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A Sight In Camp Analysis

Author: Poetry of Walt Whitman Type: Poetry Views: 1085

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A SIGHT in camp in the day-break grey and dim,

As from my tent I emerge so early, sleepless,

As slow I walk in the cool fresh air, the path near by the hospital


Three forms I see on stretchers lying, brought out there, untended


Over each the blanket spread, ample brownish woollen blanket,

Grey and heavy blanket, folding, covering all.

Curious, I halt, and silent stand;

Then with light fingers I from the face of the nearest, the first,

just lift the blanket:

Who are you, elderly man so gaunt and grim, with well-grey'd hair,

and flesh all sunken about the eyes?

Who are you, my dear comrade?10

Then to the second I step--And who are you, my child and darling?

Who are you, sweet boy, with cheeks yet blooming?

Then to the third--a face nor child, nor old, very calm, as of

beautiful yellow-white ivory;

Young man, I think I know you--I think this face of yours is the face

of the Christ himself;

Dead and divine, and brother of all, and here again he lies.


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||| Analysis | Critique | Overview Below |||

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I took this poem a completly differnt way and saw it as the speaker in the war and fighting for his country. He then looks back on his life as a young boy and relizes he is an old man now. He then sees Jesus who welcomes him into heaven.

| Posted on 2011-11-01 | by a guest

.: :.

I took this poem a completly differnt way and saw it as the speaker in the war and fighting for his country. He then looks back on his life as a young boy and relizes he is an old man now. He then sees Jesus who welcomes him into heaven.

| Posted on 2011-11-01 | by a guest

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In the two poems, “I Hear America Singing”, and “A sight in camp in the Daybreak Gray and Dim” by Walt Whitman, are very different. They both interpret different ideals, and they both have different emotions of characters. Walt Whitman’s poetry had different parallel structure, alliteration, assonance, imagery, onomatopoeia, free verse, and cadence. He has created poems that give of a perfect picture from his words. These two poems by Walt Whitman have created an image in people’s mind that will last a lifetime. In “I Hear America Singing”, Walt Whitman interprets the ideal of America workers that really built America. Whitman is admiring all of the Americans that work very hard and get hardly any credit for it. He is admiring the people who have made a big difference in America that made us who we are today. The workers such as the boat-man, the shoe-maker, or even the wood-cutter don’t get enough credit as they should.

| Posted on 2011-02-06 | by a guest

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basically what he is saying is that war consumes those of all ages from the young and unlived to those who have lived their life and dying is their last great act. the reference to Jesus would be symbolism to a middle aged man(age early to mid 30s).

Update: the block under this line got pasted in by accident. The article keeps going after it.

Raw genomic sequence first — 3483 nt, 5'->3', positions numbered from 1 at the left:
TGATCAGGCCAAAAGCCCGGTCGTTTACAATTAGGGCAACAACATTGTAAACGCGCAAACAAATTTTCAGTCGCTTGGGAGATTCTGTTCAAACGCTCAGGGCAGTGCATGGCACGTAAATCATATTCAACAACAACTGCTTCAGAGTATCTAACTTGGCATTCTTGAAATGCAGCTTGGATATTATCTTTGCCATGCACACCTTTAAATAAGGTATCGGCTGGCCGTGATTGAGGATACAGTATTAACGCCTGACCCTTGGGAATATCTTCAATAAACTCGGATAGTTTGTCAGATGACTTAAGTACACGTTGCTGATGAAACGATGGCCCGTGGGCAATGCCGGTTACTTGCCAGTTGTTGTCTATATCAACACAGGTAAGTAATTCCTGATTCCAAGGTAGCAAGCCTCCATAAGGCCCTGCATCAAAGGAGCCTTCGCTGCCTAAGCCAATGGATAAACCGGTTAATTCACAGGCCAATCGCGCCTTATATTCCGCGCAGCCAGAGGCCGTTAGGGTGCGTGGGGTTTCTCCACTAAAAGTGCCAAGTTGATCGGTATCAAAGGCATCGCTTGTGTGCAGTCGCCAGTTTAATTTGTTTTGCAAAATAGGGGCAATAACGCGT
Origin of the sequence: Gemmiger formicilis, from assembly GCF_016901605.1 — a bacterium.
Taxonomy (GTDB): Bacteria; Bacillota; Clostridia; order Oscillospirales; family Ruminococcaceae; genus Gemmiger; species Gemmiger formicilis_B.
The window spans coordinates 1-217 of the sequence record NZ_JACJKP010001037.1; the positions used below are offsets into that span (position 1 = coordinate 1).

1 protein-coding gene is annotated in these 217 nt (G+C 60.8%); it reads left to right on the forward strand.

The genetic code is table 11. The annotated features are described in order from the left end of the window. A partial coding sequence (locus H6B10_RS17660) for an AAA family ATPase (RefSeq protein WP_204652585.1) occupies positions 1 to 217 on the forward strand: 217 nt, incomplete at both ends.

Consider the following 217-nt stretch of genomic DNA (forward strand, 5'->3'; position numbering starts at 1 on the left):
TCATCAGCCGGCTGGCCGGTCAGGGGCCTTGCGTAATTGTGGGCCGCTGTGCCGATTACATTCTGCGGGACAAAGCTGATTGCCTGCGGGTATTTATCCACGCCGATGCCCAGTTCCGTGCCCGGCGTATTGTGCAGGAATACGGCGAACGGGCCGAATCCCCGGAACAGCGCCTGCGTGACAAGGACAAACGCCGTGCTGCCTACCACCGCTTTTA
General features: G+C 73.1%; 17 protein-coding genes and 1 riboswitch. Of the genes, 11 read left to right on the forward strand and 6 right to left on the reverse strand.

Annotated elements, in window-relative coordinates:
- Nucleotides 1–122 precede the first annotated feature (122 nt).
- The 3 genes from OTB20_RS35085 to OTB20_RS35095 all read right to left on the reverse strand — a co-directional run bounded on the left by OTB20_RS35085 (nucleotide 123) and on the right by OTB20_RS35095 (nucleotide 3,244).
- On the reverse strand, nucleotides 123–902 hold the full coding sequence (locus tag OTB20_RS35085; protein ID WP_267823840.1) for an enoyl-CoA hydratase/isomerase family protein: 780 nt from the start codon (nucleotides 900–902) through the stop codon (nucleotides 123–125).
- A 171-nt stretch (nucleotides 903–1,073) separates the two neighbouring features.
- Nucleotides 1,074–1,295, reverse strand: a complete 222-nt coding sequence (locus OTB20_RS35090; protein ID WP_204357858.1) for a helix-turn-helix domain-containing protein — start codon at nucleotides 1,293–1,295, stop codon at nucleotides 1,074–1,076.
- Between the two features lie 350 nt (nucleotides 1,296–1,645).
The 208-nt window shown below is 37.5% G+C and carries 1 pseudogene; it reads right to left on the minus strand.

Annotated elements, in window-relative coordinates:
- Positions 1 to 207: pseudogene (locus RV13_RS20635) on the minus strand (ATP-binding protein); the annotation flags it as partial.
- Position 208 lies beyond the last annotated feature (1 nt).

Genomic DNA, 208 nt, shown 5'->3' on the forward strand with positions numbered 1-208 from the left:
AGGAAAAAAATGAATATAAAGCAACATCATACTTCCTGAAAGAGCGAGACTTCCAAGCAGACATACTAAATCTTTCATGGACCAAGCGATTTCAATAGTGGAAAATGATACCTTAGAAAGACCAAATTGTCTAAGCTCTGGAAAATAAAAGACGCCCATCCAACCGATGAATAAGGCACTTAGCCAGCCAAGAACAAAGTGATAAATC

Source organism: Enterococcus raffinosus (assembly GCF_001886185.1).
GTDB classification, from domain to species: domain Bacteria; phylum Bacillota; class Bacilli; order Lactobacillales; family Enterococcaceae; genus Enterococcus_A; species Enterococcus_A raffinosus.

Whitman worked as an army nurse during the war he didnt exactly approve of what was going on but still made sure he could help those in need. Also it was a great oppertunity to observe people naturally which were the basis of all his poems

| Posted on 2011-01-07 | by a guest

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This is telling a story of when the speaker (in war) awakes and passes by a hospital. Out of curiosity, he lifts the blankets covering three dead men. The diversity in age allows the reader to relate to every one, as everyone has emotional connections to the old man who should never had fought in the war, the boy who never got to live his full life, and the young man who represents Jesus Christ. This shows the fraternity among America, in which all the men who died are acknowledged and basically thanked because of their sacrifices to America. The allusion to Christ is especially important as to emphasize the sacrifices soldiers commonly give in war, and it is more accessible to readers at that time, as many were highly religious, especially Catholics.

| Posted on 2009-11-08 | by a guest


it takes his thoughts from sorrow (gray and grim) to the justification of Jesus' presence. It begins to almost form a pattern, going from the old man to the yonger man; asking "who are you?". Then the entire feel of the poem changes after he reaches the "ageless" man, whom he says "i think i know you" he defines his face as the face of Christ himeslf. With the "presence" of Christ, he says brother of all. As Jesus sacrificed himself to humanity, so did the soldiers, both confederate and yankee. This man whom Whitman sees as Christ is a represenitive for all who have sacrificed themselves for thw war.

| Posted on 2004-09-28 | by Approved Guest

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